A few weeks ago, I attempted to cancel (for the second time) the newsletter which continues to come to my house, addressed to “Rhode Island Baptist Women.” I called the number that seemed logical for this newsletter, and explained as gently as I could to the woman who answered the phone that I was not part of the “Rhode Island Baptist Women’s Group” and that continuing to send a newsletter to my house was not helpful for either one of us. The woman on the other end of the phone sighed and said “It’s such a shame….we’re losing so many members.” I hastened to tell her that they weren’t really “losing” me – the only reason I was ever on their list was because once, years ago, I served as the chaplain at a historically Baptist nursing home and did an event with the Baptist Women’s Group. ”I’m Unitarian Universalist!” I cheerfully told her, “you don’t want me on your list anyways!”
The woman on the other end of the phone did not share my excitement. ”But you’ve been on our LIST” she said flatly. ”I’m sorry you don’t want to be any more. Even if you are Unitarian Universalist now, you might change your mind.”
I felt there was some kind of miscommunication going on between us. I explained as clearly as I could that I was highly unlikely to convert to being a Baptist any time soon, since I was a minister in another faith, and that though I had a great deal of respect for the Rhode Island Baptist Women’s Group, I was emphatically not one of them and never would “come back.” Particularly since I was never there in the first place.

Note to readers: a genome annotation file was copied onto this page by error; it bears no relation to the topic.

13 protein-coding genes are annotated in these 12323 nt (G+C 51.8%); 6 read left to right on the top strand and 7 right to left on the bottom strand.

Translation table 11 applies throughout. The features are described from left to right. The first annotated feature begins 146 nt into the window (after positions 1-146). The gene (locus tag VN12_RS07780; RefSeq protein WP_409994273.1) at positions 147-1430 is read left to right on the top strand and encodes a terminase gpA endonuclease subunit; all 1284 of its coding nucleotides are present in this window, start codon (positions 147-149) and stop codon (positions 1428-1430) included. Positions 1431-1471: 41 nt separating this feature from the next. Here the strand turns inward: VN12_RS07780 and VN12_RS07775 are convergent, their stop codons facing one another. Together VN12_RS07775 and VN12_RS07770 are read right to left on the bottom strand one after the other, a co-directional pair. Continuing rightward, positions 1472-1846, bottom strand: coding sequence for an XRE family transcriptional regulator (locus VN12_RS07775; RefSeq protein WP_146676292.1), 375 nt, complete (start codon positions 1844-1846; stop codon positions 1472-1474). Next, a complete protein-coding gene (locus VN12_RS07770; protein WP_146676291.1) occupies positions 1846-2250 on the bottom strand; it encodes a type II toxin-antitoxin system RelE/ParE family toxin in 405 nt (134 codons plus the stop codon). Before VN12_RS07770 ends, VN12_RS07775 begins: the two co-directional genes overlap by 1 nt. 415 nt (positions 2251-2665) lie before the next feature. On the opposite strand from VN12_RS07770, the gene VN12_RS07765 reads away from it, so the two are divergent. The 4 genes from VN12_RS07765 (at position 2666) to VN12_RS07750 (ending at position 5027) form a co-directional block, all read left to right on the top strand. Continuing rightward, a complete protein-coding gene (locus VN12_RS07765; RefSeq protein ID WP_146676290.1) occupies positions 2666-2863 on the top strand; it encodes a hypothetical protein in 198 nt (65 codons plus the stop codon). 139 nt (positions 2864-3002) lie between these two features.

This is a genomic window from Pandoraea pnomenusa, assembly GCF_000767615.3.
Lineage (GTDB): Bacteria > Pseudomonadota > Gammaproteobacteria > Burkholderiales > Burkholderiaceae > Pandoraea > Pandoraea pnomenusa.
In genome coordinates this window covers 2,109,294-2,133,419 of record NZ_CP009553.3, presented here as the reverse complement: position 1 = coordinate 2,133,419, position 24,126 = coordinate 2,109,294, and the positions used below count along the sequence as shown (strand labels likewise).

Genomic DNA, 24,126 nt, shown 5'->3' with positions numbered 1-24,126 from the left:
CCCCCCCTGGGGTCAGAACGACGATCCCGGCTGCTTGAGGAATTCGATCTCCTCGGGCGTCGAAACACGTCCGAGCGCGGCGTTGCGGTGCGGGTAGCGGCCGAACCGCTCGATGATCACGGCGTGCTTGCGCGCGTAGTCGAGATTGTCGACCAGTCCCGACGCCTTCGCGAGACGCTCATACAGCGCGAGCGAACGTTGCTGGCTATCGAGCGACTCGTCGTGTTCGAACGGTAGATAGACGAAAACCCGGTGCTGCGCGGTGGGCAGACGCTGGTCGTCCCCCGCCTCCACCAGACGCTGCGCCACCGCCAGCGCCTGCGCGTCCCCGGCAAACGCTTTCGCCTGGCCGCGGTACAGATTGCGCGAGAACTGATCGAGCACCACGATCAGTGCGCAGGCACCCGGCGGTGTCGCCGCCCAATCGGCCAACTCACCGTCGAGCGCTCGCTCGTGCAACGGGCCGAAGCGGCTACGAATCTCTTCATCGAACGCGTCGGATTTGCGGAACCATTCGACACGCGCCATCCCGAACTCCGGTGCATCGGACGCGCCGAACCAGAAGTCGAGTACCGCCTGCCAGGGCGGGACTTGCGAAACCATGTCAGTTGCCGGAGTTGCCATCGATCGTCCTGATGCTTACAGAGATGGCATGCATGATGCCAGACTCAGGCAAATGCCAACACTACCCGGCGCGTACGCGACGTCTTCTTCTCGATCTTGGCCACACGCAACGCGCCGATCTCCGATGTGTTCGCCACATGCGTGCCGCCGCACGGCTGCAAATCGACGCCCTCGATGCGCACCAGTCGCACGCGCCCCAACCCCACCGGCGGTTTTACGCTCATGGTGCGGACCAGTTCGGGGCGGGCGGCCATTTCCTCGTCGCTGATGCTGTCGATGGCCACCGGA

This all got me thinking about what it means to be a member of something. Some of my memberships I take very seriously – the membership to my college alum association (I love my college), for example, and my membership to the UU Minister’s Association. Others mean less to me….like apparently my membership to the Rhode Island Baptist Women’s Group.
I think for membership to be relevant, three things have to be present in the relationship:
1). You have to care about the organization you are member of and contribute to it through time, money, skills etc.
2). The organization has to care about you and value you as a stakeholder, even if they do things you don’t always agree with. You have to be valued.
3). The organization has to be relevant to your life and meaningful to you. Otherwise, the membership is pointless.
How do we keep our memberships reflecting who we are in living into our best selves? And what do we as churches do with our “members?” What does that word mean in the context of a church whose goal it is to help people become their best selves and live their spiritual lives to the fullest?